Integrative pain pioneer Heather Tick, MD’ Holistic Pain Relief published
Back in the early 1990s when the concept of interprofessionalism had not year received its huge boost from the Canadian government, and long before the Health Resources Services Administration joined with a group of U.S. foundations to start the National Center for Interprofessional Practice and Education, Heather Tick, MD was creating a remarkably integrated, team-based, pain clinic in Toronto. Tick, presently the holder and endowed professorship in integrative pain at the University of Washington has recently published Holistic Pain Relief: Dr. Tick’s Breakthrough Strategies to Manage and Eliminate Pain. The book includes liner notes from Bernie Siegel, MD, Adi Haramati, PhD, anesthesiology professor Jane Ballantyne, MD and this writer. This is Tick’s second book.
Comment: I have the pleasure of working with Tick on the Integrative Pain Task Force of the Academic Consortium for Complementary and Alternative Health Care. This is what I shared on the jacket copy: “Dr. Tick’s personal experience of chronic pain and her pioneering practi9ce of team-based integrative care make her the right voice and the right time. A compelling story-teller, she offers crisp communication on complex topics.”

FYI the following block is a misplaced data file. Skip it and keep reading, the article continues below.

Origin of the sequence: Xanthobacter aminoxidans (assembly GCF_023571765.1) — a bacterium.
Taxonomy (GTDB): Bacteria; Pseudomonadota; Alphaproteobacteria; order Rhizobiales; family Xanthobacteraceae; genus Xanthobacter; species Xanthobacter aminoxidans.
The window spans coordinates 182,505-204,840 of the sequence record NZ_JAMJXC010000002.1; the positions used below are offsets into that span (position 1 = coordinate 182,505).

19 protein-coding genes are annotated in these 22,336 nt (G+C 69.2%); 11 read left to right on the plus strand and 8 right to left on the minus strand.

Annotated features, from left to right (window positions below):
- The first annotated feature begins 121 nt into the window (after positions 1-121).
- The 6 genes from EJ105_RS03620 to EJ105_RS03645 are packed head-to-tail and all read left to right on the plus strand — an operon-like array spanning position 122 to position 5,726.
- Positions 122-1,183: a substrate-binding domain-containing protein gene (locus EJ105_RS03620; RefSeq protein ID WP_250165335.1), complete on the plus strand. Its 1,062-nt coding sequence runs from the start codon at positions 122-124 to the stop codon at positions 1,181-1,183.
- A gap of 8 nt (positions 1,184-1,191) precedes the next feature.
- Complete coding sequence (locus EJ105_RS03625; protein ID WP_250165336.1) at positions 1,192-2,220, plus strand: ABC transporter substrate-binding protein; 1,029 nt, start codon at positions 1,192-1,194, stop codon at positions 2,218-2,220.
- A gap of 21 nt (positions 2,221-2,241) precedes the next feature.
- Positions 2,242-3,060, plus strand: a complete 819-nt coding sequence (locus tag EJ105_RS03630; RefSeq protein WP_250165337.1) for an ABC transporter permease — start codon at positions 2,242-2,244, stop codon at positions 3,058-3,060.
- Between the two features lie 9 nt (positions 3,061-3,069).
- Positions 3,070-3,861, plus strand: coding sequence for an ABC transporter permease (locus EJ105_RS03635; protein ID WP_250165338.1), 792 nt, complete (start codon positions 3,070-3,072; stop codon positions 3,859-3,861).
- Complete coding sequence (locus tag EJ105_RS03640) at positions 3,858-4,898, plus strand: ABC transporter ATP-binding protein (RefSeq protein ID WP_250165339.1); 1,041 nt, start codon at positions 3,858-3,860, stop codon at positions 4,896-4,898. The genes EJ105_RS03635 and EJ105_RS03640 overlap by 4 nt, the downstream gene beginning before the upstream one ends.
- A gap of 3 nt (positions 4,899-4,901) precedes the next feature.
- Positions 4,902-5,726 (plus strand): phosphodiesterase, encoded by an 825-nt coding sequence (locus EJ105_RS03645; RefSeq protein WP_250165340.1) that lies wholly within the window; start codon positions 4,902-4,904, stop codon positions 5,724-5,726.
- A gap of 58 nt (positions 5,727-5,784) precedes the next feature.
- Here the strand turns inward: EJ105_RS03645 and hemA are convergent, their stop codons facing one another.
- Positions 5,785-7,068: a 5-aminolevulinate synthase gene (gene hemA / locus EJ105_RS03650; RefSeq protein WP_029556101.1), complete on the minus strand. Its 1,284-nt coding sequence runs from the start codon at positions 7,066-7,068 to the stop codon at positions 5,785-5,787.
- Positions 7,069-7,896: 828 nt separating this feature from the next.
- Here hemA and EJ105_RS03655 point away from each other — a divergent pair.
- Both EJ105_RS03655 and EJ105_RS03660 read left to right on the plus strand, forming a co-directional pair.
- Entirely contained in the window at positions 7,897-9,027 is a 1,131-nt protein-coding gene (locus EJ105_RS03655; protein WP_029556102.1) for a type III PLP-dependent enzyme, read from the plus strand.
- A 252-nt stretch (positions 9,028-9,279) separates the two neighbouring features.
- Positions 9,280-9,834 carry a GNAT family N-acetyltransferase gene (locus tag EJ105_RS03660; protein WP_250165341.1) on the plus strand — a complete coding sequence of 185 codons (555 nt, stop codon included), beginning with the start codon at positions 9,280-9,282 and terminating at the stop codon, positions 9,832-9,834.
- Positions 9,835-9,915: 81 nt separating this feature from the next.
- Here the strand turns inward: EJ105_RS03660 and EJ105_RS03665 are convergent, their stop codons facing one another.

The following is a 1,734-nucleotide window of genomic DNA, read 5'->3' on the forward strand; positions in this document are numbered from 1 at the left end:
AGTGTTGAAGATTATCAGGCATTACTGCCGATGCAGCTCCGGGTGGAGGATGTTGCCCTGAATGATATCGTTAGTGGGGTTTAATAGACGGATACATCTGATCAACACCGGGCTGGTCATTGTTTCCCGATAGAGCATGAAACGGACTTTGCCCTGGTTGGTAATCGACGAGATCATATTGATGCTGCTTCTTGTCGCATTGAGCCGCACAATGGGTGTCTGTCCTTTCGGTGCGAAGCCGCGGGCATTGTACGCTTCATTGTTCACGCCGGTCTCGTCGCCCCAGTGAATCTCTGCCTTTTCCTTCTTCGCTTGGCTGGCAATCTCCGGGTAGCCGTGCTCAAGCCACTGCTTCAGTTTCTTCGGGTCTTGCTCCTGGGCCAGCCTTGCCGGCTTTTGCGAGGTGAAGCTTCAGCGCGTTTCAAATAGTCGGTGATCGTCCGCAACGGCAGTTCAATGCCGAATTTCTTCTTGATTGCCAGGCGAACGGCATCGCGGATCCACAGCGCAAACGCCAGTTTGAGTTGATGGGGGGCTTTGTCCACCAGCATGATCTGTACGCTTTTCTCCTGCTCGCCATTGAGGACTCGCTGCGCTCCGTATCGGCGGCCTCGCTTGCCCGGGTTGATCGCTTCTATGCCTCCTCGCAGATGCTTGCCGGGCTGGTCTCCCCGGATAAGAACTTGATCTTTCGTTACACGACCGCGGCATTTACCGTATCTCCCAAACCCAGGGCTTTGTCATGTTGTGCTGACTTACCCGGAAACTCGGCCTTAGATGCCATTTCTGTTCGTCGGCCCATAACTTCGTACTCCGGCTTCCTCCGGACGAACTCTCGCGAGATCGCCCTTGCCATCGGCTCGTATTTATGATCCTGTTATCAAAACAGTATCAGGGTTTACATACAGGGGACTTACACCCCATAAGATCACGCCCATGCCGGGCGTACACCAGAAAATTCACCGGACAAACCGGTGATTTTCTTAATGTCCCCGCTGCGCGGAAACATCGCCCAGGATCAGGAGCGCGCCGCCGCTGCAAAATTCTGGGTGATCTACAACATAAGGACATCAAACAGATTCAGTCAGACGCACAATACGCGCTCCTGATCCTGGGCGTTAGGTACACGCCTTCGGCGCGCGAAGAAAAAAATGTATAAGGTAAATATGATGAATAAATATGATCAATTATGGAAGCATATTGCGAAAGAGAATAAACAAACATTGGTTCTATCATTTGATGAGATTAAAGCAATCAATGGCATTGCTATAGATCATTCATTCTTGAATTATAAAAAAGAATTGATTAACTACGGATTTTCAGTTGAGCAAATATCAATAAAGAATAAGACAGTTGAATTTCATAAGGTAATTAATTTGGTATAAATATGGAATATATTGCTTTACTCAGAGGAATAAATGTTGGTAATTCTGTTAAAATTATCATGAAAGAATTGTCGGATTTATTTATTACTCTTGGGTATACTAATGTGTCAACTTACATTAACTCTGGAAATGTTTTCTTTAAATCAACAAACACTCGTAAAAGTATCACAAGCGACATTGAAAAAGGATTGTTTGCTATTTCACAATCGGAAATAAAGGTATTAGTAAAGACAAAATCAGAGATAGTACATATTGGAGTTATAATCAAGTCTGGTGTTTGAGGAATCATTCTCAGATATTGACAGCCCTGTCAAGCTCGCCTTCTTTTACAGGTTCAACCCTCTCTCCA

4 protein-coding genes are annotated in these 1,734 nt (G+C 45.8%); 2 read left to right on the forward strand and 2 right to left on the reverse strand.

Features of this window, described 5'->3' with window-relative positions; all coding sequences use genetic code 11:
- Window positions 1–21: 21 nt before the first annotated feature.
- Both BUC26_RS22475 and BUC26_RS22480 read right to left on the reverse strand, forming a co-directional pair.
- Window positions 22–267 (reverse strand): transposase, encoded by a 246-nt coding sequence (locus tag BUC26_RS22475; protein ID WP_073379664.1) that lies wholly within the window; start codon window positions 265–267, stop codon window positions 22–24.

Heather Greenlee, ND, PhD – first naturopathic president of the Society for Integrative Oncology
Integrative oncologist Heather Greenlee, ND, PhD is the first naturopathic physician to serve as the president of the Society for Integrative Oncology (SIO). Greenlee is an investigator with a long association with Columbia University whose research focuses on lifestyle issues in breast cancer modification and control. SIO, founded by Memorial Sloan Kettering’s Barrie Cassileth, PhD, has had a remarkable mix of leaders, including a nurse practitioner, a BSc, and a PhD. Notably, Greenlee’s president-elect is another naturopathic physician who has been in long-time leadership both at SIO and the Consortium of Academic Health Centers for Integrative Medicine, Suzanna Zick, ND, MPH.